Showing cattle at the county fair
Published in Dairy Star July 9, 2005
Twenty-one years ago my dad told me that we were going to the county fair to show calves. My calf’s name was Lori, a Fall Calf at the time. She was a little big for my first animal but this was before the days of Novice “baby” Calf Classes. My dad was in the same class as me and I proudly beat him. Since then, every summer is filled with dairy shows for my family starting in June and going through September, and sometimes even into October. My family may have never taken the family trip to Walt Disney World but there is not a year that goes by that we do not spend time together at the Minnesota State Fair in the Dairy Barn or on other county fairgrounds around the state.
There have always been bio-security concerns that go with showing cattle. When you take an animal to the county fair, your animal is more than likely coming in contact with other animals that your animal has not previously been around. This can expose the animal to a possible disease that you don’t want to bring back home. It is also important to make sure your own animal is disease free so the other animals at the fair are protected as well. Animals come in contact with each other at the wash rack, in the barn and in the ring. One of the most important practices to protect your animal and others is to water and feed her out of your own bucket instead of the “community” water bucket.
All county fairs have rules in place that do not allow animals with ringworm, warts, pink eye and other communicable diseases to show or be housed with other animals at the fair. This is for the protection of your animal and everyone else’s animal. What do you do to manage these diseases? Inspect your animal early for signs of a problem. If you see that your animal has any warts or ringworm, contact your local veterinarian immediately to ask how to best treat these so it can be cured by county fair time. Also, you want to make sure your equipment is always clean so these problems are not further spread to other areas of your animal or not spread from animal to animal. Another important consideration, as a rule of thumb, is to keep the equipment used to wash the animal and the equipment used to pick-up manure separate from the feeding equipment.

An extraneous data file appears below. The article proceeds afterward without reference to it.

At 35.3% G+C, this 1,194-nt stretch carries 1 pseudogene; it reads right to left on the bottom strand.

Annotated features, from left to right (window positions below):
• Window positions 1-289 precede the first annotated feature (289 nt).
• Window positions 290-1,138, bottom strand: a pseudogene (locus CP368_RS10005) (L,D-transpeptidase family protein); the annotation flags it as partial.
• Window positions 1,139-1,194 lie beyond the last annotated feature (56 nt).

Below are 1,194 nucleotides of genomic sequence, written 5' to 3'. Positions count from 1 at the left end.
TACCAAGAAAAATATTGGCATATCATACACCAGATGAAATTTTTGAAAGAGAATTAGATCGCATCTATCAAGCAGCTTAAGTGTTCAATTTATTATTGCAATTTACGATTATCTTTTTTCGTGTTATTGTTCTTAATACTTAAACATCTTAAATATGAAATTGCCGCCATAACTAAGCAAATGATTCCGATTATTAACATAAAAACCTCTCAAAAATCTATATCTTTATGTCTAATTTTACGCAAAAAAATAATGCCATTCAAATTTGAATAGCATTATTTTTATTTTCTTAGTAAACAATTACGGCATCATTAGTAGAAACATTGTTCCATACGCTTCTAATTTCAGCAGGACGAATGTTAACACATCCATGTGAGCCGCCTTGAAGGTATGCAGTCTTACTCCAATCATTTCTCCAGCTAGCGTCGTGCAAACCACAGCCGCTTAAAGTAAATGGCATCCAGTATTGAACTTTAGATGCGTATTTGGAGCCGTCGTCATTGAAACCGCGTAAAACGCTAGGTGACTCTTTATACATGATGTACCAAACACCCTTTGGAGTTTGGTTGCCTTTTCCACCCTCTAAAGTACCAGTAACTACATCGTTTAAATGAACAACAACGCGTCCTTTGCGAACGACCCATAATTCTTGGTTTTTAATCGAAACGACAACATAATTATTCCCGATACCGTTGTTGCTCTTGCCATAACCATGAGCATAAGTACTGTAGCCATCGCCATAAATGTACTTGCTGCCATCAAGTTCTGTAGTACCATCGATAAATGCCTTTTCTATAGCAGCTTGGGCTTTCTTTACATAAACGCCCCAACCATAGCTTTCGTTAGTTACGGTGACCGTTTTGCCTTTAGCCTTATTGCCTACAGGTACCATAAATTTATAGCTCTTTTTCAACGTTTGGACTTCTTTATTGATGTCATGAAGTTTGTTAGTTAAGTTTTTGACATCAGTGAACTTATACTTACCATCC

Cattle are creatures of habit. They like to do the same thing everyday. When we start loading them up and hauling them to a show, it definitely changes their routine and, thereby, stresses them. Here are some practices you can do to help your animal get used to a change in routine before it’s time to take her to the show:
- Work extensively with her on the halter including tying her up with it so she becomes accustomed to this at home.
- Give her baths and clip her at home where there will be fewer distractions.
- Switch her feed to what she will get at the show so she becomes accustomed to the new ration if it will be different than at home.
The animals are only part of the equation for a successful show day at the county fair. Let us also remember that showing cattle is a learning experience for the youth. I know it is a cliché but "not everyone can win". The learning comes from the entire experience from preparation at home, the work in caring for the animal at the fair, and showing the animal in the ring, not just the first place ribbon. The final result is that the “Blue Ribbon” kid is more important than the “Blue Ribbon” animal.
Another important part of the county fair is the educational experience for the general public. Today, much of the general public can be two or three generations removed from the farm. The county fair may be the only time some people see agriculture and animals other than driving down the road through the countryside. As a county fair exhibitor, this contact is a great opportunity for you to help educate the public about agriculture. Exhibitors should try to answer their questions politely and honestly. If there are questions where the answer may not be known, don’t be afraid to refer the questioner to a 4-H leader or Extension personnel. Letting a young boy or girl watch while you milk, feed or clean your animal is something that they will remember and it will help create a more positive image for agriculture.
At the county fair, make sure the area where your animals are housed is clean and that the animals look comfortable. Keeping the aisle clean, making sure the animals are washed and fed, and acting respectable as an exhibitor are all things that will help create more public respect for the agriculture industry and what animal exhibitors do at county fairs.
Remember county fairs are community get-togethers that provide great opportunities for teaching youth responsibilities and decision-making skills. It also provides an opportunity for the general public to learn and gain a new respect for agriculture and livestock. It is an exciting and fun time of the year. With that, good luck and see you at the fairs!